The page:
The Editor's Notebook
S. Kent Brown
After forty years of its influence, it seems appropriate to celebrate Jack Welch's initial publication on chiasmus as a literary device in the Book of Mormon. The Journal welcomes to its pages Professor Welch's recollections of how he came to find passages that feature this notable a-b-b-a structure. The very selective bibliography assembled by Scot Hanson and Daniel McKinlay stands as a shining "Exhibit A" of the significant breakthrough that Welch's effort has led to. It is as though a huge plug has been removed that dammed a large stream of water. So sweeping has been the influence of Welch's study, and that of others who have followed a similar path, that Robert F. Smith can write of the muting of critics' cries against the Book of Mormon, even cajoling them into admitting that the volume possesses a notable value as a literary work. Smith then shows that the world out of which the Book of Mormon grew, most likely ancient Mesoamerica, demonstrates a firm acquaintance with chiasmus in its literature.
The other authors who have dealt with subjects internal to the Book of Mormon text include Heather Hardy who allows us a glimpse into her long and intense study of this book. Identifying subtle nuances in a series of passages that go back to Mormon's hand, rather than trying to lay bare his overall plan, she lifts to view one of the brightened rooms of his message to readers, that of the grand, illuminated hallways of the Messiah's work.
In quite another vein, after readers thought that King Benjamin's speech had received all the attention that it could absorb, Donald Parry walks readers carefully through the paths of the king's speech and uncovers one of its subtle dimensions, that of service. But this time he does not offer comment on service for others, which stands as a prominent part of the speech, but on priestly service as it was practiced in the ancient Jerusalem temple and as it became ingrained in the worship life of Nephite peoples. Remarkably, the two go hand in hand, with little to distinguish them.
The fourth study that touches on the text itself is Jonathan Curci's vigorous treatment of the name Liahona. A Swiss legal scholar, Curci's study also shows his thorough grasp of ancient Hebrew patterns of language, which he brings to bear on this intriguing name. He concludes that the elements of the name reflect a probable Hebrew origin, a pattern that people in Joseph Smith's world could not have known or guessed.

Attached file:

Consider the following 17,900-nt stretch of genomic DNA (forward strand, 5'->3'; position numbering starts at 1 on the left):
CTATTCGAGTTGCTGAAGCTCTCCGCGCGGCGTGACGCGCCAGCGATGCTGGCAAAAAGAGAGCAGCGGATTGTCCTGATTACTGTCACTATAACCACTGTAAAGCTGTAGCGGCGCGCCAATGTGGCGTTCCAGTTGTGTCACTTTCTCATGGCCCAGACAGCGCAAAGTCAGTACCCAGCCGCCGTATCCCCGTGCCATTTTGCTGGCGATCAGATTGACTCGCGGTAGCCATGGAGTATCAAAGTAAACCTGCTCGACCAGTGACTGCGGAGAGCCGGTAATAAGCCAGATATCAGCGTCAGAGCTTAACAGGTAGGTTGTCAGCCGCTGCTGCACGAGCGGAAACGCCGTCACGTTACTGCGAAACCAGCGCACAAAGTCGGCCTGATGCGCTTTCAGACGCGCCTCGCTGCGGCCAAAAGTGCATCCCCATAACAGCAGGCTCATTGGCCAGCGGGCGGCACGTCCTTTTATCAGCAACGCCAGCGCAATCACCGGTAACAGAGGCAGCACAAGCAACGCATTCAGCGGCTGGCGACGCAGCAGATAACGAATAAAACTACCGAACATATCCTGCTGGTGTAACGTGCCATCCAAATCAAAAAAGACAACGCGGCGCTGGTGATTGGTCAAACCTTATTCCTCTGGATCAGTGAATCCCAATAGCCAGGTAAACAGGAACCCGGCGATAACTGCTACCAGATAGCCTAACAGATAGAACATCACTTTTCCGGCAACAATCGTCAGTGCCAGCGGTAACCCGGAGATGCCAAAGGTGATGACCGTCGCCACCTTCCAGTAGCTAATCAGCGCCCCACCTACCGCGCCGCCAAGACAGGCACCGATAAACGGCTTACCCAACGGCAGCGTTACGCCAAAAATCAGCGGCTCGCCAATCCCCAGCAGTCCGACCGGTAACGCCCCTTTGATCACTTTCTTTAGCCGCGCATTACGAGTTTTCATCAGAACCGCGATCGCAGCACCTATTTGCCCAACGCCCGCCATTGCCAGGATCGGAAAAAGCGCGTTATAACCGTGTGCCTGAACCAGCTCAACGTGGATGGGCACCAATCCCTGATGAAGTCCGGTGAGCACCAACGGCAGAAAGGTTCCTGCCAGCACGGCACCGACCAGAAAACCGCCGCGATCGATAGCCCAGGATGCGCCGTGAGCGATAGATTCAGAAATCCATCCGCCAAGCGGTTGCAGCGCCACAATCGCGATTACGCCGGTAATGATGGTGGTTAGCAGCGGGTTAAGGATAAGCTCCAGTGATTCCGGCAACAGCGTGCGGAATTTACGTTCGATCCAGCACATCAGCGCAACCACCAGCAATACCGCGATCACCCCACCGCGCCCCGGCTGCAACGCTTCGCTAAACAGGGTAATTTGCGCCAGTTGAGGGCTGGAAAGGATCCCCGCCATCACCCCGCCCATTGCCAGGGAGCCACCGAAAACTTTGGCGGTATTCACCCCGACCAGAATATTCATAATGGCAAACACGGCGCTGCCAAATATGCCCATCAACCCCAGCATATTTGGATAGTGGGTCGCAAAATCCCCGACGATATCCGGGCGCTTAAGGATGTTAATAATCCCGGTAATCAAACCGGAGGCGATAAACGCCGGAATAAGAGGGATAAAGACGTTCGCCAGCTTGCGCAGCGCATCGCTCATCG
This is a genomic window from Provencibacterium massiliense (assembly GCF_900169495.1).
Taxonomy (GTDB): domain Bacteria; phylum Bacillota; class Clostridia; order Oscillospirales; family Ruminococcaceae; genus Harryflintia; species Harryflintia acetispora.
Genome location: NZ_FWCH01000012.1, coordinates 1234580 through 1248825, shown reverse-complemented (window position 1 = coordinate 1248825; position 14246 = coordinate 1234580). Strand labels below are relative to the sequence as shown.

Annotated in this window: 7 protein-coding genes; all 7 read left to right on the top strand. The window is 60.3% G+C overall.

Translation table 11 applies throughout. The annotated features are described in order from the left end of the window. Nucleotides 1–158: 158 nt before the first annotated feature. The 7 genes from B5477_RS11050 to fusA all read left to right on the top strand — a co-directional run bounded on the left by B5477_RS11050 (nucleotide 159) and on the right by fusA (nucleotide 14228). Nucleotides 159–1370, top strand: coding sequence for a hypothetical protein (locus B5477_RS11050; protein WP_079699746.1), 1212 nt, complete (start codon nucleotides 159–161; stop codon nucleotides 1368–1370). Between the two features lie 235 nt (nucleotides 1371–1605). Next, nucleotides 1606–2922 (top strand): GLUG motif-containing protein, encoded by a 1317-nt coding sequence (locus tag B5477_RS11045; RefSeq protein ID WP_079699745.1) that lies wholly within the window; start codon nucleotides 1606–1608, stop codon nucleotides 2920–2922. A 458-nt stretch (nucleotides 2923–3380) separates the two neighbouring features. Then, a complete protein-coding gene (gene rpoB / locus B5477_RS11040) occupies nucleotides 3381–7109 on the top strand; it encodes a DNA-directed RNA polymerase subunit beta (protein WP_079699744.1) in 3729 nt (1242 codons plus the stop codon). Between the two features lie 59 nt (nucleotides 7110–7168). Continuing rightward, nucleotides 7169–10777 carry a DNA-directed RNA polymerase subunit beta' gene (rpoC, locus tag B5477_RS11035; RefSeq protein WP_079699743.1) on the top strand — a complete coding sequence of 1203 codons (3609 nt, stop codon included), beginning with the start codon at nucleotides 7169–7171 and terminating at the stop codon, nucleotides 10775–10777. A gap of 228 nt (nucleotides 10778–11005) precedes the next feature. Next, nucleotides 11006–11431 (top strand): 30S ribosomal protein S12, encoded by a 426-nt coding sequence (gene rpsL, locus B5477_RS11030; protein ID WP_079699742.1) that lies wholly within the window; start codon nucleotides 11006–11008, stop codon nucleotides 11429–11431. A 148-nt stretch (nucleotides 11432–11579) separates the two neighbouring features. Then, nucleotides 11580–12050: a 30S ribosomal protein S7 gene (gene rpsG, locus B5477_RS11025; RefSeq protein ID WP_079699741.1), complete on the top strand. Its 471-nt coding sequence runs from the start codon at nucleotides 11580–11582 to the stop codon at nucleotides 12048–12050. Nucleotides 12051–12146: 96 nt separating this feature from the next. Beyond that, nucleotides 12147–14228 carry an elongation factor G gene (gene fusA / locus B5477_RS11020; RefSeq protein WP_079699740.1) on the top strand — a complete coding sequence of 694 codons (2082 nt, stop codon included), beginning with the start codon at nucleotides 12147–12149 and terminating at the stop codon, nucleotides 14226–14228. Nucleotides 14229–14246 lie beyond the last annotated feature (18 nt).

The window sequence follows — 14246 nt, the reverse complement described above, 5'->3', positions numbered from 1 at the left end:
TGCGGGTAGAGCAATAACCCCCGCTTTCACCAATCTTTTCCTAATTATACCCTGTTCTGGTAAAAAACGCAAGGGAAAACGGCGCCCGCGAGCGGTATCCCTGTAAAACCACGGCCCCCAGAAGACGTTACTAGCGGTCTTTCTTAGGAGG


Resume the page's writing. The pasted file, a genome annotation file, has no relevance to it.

Of studies that examine the world of the Book of Mormon, Wm. Revell Phillips offers an engrossing approach to a recently completed excavation season in southern Oman. The archaeology team, of which Phillips was a part, began a systematic investigation of a pair of sites that sit at the mouth of Wadi Ashawq next to Mughsayl. This system of canyons drains the largest area in the south of Oman and, remarkably, fits nicely the description of Nephi's Bountiful, adding another possible candidate from this region of the world.
Jared Ludlow's study, which rests on his thorough acquaintance with the history of the fifth-century Jewish colony that situated itself on Elephantine Island in Upper Egypt, brings forward the different responses to the loss of Jerusalem and its religious centrality after the Babylonians overran the city and its temple in 587 BC. Among the efforts to carve out a new life, religiously and otherwise, stand those of the Nephites. But others were also trying to patch meaning into their existence, including those who moved to Upper Egypt and built a temple, and those who returned from exile in Babylonia and struggled to make a life among the burned out remains of Jerusalem.
By itself, Donald Cannon's study discusses the only contemporary set of issues dealt with in this issue of the Journal, namely that of how newspaper articles responded to the publication of the Book of Mormon. As expected, the tenor of articles was largely negative, and ill informed. But he finds aspects that point to fair-mindedness on the part of some writers. They all become part of the pattern that Moroni outlined in his first visit to the boy Prophet: "that [his] name should be had for good and evil among all nations" (JS—H 1:33).